[LIVE REVIEW] RADKEY @ THE BARFLY, CAMDEN, LONDON – 05/11/2015
The beginning of November brought knee-knocking weather, so there is no other way to warm yourself up by watching the punk band Radkey. On a never-ending tour they’d bought a few support act and first up on the bill was Loom.
Many of the early birds at the gig had no idea who this band were, except for their parents who were beaming with excitement at the end of the bar. Unfortunately, they were the only ones through the whole set who appeared to enjoy it. The music of a punk band who have tried to incorporate The Doors into their sound and failed is one that can forgotten quickly. The only interesting part of the set, using the word “interesting” lightly, was when the lead singer did a front flip into an invisible crowd leaving around five people (including their parents) unaware of what just happened.
The final support act however did not disappoint, the two-piece band God Damn walked on stage and the audience miraculously tripled in the blink of an eye. With songs like When The Wind Blows a hard hitting drum by Ash who looked similar to Side Show Bob from The Simpsons, and a scratching vocals from Thom, the set sparked electricity around the room. What was interesting about this double act was how they could shred drums, vocals and guitars with ease, and able to mix in a groove in between to create a smooth punk vibe especially with tracks like Vultures. This band has supported Foo Fighters before. They know what they’re doing.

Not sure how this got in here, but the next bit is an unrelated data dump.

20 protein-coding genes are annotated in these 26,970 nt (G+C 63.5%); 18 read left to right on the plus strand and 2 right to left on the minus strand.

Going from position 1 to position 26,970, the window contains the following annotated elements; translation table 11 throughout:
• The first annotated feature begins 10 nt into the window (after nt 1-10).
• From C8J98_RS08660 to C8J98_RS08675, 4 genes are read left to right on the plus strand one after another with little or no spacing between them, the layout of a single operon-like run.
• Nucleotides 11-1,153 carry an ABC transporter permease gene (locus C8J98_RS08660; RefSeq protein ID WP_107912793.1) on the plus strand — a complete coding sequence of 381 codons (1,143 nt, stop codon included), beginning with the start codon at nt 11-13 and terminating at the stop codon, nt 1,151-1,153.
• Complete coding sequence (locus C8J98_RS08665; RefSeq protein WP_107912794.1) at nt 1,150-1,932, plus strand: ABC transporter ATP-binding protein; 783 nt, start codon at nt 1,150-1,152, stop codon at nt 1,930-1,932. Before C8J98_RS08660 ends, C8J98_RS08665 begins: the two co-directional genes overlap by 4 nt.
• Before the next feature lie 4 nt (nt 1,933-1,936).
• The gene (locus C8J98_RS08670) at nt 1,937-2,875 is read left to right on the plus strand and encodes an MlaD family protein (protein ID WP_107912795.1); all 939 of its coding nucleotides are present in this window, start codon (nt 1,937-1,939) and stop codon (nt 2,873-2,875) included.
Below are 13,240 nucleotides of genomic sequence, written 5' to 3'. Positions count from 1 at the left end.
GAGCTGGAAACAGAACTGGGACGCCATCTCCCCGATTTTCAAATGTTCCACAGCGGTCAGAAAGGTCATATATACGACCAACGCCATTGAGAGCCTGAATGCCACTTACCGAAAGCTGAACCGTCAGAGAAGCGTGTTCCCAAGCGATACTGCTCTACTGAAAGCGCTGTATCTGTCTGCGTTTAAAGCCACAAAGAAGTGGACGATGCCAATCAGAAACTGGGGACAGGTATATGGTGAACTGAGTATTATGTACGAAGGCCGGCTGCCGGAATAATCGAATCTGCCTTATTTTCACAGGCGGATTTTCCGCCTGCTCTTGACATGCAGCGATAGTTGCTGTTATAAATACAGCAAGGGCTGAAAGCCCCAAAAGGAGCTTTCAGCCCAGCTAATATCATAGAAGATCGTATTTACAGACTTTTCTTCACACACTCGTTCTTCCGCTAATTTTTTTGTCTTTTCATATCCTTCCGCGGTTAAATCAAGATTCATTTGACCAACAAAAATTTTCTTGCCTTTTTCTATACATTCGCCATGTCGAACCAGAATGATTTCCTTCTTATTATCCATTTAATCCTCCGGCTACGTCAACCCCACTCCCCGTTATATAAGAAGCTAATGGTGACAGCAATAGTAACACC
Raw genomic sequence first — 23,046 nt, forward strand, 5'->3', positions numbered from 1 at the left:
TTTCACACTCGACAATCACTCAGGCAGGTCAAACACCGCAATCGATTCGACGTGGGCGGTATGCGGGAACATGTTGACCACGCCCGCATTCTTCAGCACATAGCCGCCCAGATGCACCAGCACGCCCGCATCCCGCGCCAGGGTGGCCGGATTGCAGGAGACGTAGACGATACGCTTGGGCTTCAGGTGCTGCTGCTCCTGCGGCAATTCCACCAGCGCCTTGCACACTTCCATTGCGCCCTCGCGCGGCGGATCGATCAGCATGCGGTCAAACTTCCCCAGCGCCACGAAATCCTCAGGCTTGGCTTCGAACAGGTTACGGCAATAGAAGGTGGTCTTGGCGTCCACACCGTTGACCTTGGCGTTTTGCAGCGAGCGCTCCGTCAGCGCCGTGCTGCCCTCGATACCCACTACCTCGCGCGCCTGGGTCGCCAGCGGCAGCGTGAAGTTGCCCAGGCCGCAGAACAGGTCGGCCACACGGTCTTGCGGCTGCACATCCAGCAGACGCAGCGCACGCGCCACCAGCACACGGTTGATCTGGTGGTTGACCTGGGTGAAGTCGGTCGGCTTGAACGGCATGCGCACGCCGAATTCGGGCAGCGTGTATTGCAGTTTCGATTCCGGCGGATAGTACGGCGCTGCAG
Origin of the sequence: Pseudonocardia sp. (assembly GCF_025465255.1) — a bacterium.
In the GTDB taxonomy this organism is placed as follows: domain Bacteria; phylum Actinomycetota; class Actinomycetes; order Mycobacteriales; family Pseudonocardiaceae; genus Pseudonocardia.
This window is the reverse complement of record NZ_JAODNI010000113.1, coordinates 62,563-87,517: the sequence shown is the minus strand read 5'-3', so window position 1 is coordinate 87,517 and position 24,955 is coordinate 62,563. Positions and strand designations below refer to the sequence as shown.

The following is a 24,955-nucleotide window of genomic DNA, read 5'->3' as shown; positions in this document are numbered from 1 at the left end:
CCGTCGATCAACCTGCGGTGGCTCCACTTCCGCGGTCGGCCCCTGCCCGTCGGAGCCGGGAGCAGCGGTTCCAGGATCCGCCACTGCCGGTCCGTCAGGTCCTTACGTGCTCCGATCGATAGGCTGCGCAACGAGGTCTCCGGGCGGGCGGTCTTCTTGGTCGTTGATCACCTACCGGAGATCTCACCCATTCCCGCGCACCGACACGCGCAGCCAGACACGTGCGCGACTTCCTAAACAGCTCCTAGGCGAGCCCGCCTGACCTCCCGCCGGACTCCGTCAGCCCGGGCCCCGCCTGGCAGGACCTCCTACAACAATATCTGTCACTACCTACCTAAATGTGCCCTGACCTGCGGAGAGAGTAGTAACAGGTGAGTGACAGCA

Finally, America finest Radkey came on and the crowd exploded. All three members wearing Ray Ban sunglasses. They couldn’t look any cooler. Hitting out songs like Love Spills, which echoed a modern day Ramones, the beat hit you to the bones and the bass shook everyone and everything. Lead singer Dee’s deep vocals set a dark punk vibe, whilst playing guitar with similar ways to Jimi Hendrix. That’s right Hendrix. The band of brothers have such a connection the set was flawless like most of the crowds.
From the beginning to the end, mosh pits circled like an electric whisk. Except for one song that could potentially have been their best track of night. Hunger Pains was a combination of a 60s drum groove and Radkeys’ sharp dark guitar riffs. The crowd didn’t stop moshing because they didn’t enjoy it, they stopped to admire what was being played on the stage. The trio ended with Romance Dawn a tune that kicks off with a military beat which continues and ends in one word. Carnage. As the band end they don’t walk straight off stage, they walk straight through the crowd to shake nearly everybody’s hand. The most humble punks you’ll ever meet. As everyone leaves ears are ringing like fire alarms, but there’s not one person who doesn’t have a smile on their face.
Words by Sam Rees